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    6:09 am (UTC-7)   |    by

    DefCon in Las Vegas is probably the biggest event hackers and even non hackers have been waiting for. Although there were fewer people in this year’s DefCon (around 6,000, my estimate), the presentations, contests, and parties still raked in a huge number of attendees.

    The DefCon attendees believe that cybercriminals will likely be doing more of the same in the near future. Some techniques highlighted were:

    • That Internet browsers will continue to be the easiest platform to exploit, regardless of which browser a user uses. Cross-site scripting (XSS) and cross-site request forgery (CSRF) will continue to makes hackers’ lives easier. In the same context, I got an insight into anonymous browsing tunneled over XSS (XAB) wherein one or many Web browsers can be used for traceless data transfer. In the future, encryption and possible computer chaining were predicted for XAB.
    • The use of Metasploit as a software as a service (SaaS) was dubbed a good practice. We are, in fact, seeing a trend (with Zeus and Ilomo) that malware can be updated via the Internet. I found it amazing that a lawyer talked about hackerspaces and their legal bases. It seems that hackers are already one step ahead in protecting themselves even before laws against hacking are instituted by governments.
    • Last but not least, I found that defeating Secure Sockets Layer (SSL) technology and stealing certificates seemed a very easy task for hackers, in fact, it is already an automated task in stealing credit card numbers and identities.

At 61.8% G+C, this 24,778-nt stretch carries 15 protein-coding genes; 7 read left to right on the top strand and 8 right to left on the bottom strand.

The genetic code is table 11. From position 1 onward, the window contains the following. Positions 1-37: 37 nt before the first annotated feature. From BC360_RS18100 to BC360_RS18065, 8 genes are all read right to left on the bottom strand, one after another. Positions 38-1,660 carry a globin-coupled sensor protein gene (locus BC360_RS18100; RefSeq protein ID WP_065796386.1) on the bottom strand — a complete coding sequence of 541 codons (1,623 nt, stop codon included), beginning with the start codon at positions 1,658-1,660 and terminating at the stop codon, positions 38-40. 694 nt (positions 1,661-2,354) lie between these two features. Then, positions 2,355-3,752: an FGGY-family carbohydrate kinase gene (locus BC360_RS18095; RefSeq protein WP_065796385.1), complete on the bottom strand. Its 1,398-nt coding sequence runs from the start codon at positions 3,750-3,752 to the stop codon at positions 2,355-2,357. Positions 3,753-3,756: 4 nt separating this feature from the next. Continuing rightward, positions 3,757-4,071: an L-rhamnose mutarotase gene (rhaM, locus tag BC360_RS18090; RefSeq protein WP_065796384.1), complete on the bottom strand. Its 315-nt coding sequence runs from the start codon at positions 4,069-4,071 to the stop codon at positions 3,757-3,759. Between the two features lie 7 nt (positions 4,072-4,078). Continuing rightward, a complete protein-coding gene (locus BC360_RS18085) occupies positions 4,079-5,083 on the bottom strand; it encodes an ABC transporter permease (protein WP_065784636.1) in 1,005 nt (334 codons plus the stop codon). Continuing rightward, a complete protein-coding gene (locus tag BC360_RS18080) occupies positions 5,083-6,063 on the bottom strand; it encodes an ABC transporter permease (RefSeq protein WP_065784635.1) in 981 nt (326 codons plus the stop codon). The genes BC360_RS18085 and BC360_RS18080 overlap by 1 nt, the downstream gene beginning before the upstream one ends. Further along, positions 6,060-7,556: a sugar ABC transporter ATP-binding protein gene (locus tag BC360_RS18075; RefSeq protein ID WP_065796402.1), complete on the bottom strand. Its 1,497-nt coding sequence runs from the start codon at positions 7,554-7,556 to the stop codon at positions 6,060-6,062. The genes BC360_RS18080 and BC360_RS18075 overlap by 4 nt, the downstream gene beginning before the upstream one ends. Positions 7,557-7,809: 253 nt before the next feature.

Attacking datacenters was suggested as a new topic for next year’s DefCon. Datacenters can be attacked or exploited either physically (through lock picking) or digitally (hacking Hadoop, one of the most used database systems). I did not hear anything about distributed denial of service (DDOS) attacks on datacenters as this would only probably make sense in cases of blackmailing their customers.

    The fact that there was no secure OS was again reiterated. This was proven by the presentation on “Runtime Kernel Patching on Mac OS X,” from which I gathered:

    Runtime kernel patching has been around for almost 10 years and is a technique frequently used by various rootkits to subvert the kernels used in many modern OSs.

    This technique does not require any type of kernel modules or extensions and will allow you to hide various things like processes, files, folders, and network connections by modifying the kernel’s memory directly. It will also allow you to place various backdoors in the kernel for privilege escalation.

    DefCon originated in 1993. It was a meant to be a party for the members of “Platinum Net,” a Fido protocol-based hacking network out of Canada. At present, it has become one of the oldest-running and largest hacker conventions around. This year’s DefCon was held at the Riviera Hotel and Casino in Las Vegas from 30 July–02 August.

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    • Vegas from Vancouver

      Unreal, I wonder what’s actually going to happen with this.


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